The set design: A visually appealing aspect of this film was definitely the set design! The Brookfield school alone boasted several eye-catching design choices. One of those was the ornate detailing found on wood surfaces, such as doors and walls. In the Headmaster’s office, you can even see these details over the marble fireplace. Exposed stone walls are a consistent feature at the school, bearing the old-world charm found in structures with a long life-span. These design elements reminded me of Hogwarts from the Harry Potter series. Brookfield is not the only place that highlights fine details. The ballroom in Vienna was a showstopper! Like the Headmaster’s office, there was ornate wood detailing found on the walls. It also showcased sparkling chandeliers and a spacious layout. All of the combined elements gave this room a grand and larger-than-life personality!

The dialogue: Throughout the movie, I was very impressed by the characters’ dialogue! As I mentioned before, the banter between Mr. Chips and Katherine was witty. But it’s also important to point out how the dialogue was written with care and thought. During a private gathering, one of the fellow teachers of Brookfield states that he read a book by H.G. Wells. Another teacher comments about H.G. Wells’ short-term success, saying that his works are too “fantastical” for a lasting career. Earlier in the film, Mr. Chips falls ill. When his housekeeper tells him to address his medical concerns to the doctor, Mr. Chips says he’ll give the doctor “a piece of his mind”. The film is based on a pre-existing novel, so I’m not sure if some of the dialogue can also be found in the book. However, the lines in the movie were memorable and, at times, thought provoking because they were crafted so well!

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What I didn’t like about the film:

Little to no impact on the students: In stories about teachers playing a role in the lives of their students, the audience comes to know the students as characters while witnessing their growth as young scholars and individuals. Since there were so many students at Brookfield, there was no possibility for this to happen. Even when this opportunity arose in the story, it was not taken advantage of. When Mr. Chips reflects on his past, he remembers meeting a new student that was so upset, he ends up crying on the train. Several scenes and years later, this same student visits Mr. Chips to thank him for changing his life. This exchange would have been emotionally affective had we seen this character evolve from a scared child to an independent young man.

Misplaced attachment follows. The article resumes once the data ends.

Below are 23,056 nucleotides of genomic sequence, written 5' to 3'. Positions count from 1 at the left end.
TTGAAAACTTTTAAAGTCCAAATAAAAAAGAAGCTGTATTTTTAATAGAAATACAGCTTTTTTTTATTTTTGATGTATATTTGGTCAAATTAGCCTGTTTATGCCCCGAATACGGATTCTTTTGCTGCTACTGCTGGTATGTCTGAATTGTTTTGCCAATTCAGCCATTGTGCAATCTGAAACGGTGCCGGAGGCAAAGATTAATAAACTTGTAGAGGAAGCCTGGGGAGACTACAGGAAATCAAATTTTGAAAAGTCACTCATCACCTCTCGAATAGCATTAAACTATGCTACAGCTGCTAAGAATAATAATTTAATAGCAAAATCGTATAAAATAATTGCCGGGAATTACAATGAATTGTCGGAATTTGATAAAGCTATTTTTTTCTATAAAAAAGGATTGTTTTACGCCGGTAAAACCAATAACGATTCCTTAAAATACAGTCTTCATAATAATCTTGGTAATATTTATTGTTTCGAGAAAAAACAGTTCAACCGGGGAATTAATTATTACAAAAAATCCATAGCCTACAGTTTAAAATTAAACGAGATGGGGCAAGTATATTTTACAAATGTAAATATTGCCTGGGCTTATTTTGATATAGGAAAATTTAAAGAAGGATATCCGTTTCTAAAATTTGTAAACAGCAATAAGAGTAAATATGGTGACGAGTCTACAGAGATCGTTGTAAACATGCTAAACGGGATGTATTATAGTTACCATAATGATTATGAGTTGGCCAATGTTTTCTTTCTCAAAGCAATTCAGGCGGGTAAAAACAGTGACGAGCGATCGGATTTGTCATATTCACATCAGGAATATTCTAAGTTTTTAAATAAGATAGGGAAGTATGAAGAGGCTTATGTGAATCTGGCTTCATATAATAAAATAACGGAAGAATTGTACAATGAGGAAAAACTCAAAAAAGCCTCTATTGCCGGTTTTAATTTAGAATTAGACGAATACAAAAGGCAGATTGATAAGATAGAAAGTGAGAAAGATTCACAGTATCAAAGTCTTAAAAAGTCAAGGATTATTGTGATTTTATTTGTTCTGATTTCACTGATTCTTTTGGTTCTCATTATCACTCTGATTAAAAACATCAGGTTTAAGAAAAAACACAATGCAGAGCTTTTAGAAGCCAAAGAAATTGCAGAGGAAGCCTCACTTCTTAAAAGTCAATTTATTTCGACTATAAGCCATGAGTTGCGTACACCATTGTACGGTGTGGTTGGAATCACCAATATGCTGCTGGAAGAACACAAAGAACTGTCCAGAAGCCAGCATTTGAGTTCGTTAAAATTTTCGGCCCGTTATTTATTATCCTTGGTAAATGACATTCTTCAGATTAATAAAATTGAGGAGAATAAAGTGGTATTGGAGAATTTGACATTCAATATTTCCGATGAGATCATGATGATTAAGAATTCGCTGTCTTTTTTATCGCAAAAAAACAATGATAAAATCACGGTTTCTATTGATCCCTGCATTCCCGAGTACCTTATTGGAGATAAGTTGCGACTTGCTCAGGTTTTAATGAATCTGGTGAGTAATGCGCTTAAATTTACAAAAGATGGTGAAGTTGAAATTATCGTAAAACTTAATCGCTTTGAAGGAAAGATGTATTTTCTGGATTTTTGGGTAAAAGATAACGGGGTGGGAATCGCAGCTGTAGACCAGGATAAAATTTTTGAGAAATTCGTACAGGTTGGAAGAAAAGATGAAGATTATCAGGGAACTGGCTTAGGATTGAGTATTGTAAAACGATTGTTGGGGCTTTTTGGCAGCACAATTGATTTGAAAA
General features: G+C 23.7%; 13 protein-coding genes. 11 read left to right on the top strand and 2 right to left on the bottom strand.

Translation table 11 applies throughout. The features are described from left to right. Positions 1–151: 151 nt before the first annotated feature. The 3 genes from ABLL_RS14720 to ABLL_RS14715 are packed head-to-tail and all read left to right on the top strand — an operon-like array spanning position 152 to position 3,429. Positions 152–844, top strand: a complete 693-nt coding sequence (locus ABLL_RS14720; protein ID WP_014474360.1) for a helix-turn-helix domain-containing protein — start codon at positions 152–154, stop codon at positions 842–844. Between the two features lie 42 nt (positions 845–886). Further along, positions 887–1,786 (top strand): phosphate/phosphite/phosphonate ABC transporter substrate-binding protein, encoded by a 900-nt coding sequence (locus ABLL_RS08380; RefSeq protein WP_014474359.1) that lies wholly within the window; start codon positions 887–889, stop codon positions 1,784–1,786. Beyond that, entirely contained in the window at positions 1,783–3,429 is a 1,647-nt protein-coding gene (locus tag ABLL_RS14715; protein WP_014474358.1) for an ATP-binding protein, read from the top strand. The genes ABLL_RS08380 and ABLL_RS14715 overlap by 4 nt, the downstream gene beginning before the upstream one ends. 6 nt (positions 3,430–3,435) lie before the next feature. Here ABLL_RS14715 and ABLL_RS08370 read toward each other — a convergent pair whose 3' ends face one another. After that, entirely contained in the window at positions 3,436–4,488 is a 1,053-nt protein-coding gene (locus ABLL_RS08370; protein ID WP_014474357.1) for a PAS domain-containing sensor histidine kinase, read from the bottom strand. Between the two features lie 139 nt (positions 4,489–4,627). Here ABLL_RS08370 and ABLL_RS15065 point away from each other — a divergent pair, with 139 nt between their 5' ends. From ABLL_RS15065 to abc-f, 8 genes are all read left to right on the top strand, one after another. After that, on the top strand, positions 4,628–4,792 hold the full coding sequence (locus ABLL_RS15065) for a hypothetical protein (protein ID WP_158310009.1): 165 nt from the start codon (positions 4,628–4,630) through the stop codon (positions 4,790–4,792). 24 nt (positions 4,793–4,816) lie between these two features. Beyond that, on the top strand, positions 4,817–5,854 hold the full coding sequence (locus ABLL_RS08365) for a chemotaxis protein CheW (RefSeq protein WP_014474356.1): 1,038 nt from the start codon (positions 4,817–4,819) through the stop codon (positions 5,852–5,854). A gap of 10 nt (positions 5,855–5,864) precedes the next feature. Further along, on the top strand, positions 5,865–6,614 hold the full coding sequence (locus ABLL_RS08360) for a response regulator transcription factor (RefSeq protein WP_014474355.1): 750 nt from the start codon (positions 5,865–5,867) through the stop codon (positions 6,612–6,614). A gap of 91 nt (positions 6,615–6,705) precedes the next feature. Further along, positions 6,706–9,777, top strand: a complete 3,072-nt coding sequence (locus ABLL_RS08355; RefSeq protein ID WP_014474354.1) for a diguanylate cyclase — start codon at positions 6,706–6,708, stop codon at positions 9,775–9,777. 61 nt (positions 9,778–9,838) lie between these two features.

Some parts feeling rushed: I know there is only so much a movie can accomplish in an hour and fifty-four minutes. But this should not be an excuse to rush through important parts of a story. When Mr. Chips starts looking back on his past, he recalls his time as a new teacher at Brookfield. After a montage featuring students during various sporting activities, the story progresses by several years, making Mr. Chips a seasoned teacher. Personally, I don’t feel this was a smooth transition between the two points in time, as it made the story feel like it was in a hurry to reach its destination. What would have helped instead was showing a title card with the year before a new part of the story started.

A weaker plot: Before watching Goodbye, Mr. Chips, I knew the story would be about Mr. Chips’ life. While this was the case, it made the story straight-forward. The straight-forwardness of the narrative left little to no room for intrigue. Like I mentioned earlier in this review, the evolution of the students was not shown. This means that the ways Mr. Chips impacted his students or how his lessons affected the people around him wasn’t put on display. There was never an opportunity to wonder how Mr. Chips would accomplish his goals or what would happen to the students. Instead, the story put more emphasis on his private life than his career as a teacher.

Clean Movie Month banner created by Tiffany and Rebekah Brannan from Pure Entertainment Preservation Society. Image found at

My overall impression:

This is the first movie of Robert Donat’s I’ve ever seen. As I said in my review, I didn’t know what to expect, so I approached this film with an open mind. Now that I have seen Goodbye, Mr. Chips, I can honestly say that it was a fine film. There are definitely elements that help make the project a likeable picture. These are the strengths of the movie, from acting performances that come across as believable to dialogue that is clever and witty. But it does contain flaws that hold Goodbye, Mr. Chips back from being better than it was. Parts of the story were rushed and the plot was on the weaker side. This film is mostly Breen Code friendly. However, I was surprised by some of the language used in the movie. One example is when some of the students say the word “ass” as a swear word. I’m aware of how Gone with the Wind was able to include the word “damn” in their script. But I guess I was naïve to think that was the only exception in the Breen Code Era.

Overall score: 7 out of 10

Have you seen either version of Goodbye, Mr. Chips? Are you looking forward to my Clean Movie Month reviews? Let me know in the comment section!

Have fun at the movies!

Sally Silverscreen